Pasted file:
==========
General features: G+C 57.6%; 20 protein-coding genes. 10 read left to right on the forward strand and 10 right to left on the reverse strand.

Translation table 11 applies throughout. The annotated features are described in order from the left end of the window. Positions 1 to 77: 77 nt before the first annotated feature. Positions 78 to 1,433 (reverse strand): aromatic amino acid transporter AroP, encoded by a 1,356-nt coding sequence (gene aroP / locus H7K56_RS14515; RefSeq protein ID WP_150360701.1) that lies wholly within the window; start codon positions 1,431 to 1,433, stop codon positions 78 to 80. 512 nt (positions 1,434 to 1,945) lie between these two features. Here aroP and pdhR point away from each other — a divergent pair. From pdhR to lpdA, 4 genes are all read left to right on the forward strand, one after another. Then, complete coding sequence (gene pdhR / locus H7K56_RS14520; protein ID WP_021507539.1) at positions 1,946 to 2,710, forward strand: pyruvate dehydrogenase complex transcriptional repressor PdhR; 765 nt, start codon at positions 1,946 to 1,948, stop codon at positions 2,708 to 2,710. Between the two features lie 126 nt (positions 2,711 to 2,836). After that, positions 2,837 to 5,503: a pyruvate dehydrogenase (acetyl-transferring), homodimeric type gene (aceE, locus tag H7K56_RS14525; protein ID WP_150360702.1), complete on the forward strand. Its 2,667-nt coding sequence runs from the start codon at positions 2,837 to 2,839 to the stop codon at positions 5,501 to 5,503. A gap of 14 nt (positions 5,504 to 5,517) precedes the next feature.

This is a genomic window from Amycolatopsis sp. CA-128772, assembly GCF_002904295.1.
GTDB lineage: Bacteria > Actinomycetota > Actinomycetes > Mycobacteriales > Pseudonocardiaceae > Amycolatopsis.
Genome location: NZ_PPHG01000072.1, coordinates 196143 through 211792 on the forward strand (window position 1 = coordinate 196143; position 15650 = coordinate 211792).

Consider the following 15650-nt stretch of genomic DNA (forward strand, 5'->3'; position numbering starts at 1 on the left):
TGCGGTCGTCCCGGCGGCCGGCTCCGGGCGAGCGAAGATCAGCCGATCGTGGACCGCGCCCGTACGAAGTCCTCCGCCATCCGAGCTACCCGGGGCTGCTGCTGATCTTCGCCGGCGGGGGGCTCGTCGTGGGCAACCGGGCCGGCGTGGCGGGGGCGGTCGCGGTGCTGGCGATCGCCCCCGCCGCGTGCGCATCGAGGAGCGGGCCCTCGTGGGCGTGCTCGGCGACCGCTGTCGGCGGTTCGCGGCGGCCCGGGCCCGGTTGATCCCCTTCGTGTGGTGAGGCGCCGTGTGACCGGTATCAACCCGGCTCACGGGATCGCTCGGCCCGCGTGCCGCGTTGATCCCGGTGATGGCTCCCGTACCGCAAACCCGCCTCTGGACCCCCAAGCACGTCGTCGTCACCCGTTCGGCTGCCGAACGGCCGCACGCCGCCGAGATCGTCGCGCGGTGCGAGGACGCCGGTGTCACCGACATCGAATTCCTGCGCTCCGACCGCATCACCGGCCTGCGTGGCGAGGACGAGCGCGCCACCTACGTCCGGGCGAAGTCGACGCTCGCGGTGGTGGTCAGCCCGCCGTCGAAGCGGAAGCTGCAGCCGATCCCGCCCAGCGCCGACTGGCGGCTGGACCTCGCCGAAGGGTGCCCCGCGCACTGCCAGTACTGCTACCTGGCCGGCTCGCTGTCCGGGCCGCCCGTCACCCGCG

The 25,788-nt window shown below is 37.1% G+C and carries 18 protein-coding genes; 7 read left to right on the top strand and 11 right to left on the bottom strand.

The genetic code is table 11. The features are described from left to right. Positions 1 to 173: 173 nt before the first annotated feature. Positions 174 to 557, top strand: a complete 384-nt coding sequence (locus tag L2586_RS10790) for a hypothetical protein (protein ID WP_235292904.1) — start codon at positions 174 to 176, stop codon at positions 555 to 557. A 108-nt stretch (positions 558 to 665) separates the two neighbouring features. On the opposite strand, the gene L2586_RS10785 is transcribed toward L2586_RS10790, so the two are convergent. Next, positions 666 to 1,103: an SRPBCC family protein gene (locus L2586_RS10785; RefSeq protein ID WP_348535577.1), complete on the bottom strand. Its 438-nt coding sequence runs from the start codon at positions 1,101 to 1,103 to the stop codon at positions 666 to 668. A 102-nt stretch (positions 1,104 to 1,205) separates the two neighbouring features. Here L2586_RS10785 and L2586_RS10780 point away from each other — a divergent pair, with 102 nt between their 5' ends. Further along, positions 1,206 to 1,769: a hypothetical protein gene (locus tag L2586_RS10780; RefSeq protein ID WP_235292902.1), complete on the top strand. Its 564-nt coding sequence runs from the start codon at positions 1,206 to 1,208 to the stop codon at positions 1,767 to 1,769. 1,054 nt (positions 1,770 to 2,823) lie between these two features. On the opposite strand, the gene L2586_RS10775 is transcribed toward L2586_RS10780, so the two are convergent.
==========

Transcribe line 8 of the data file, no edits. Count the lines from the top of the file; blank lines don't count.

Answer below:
The 25,788-nt window shown below is 37.1% G+C and carries 18 protein-coding genes; 7 read left to right on the top strand and 11 right to left on the bottom strand.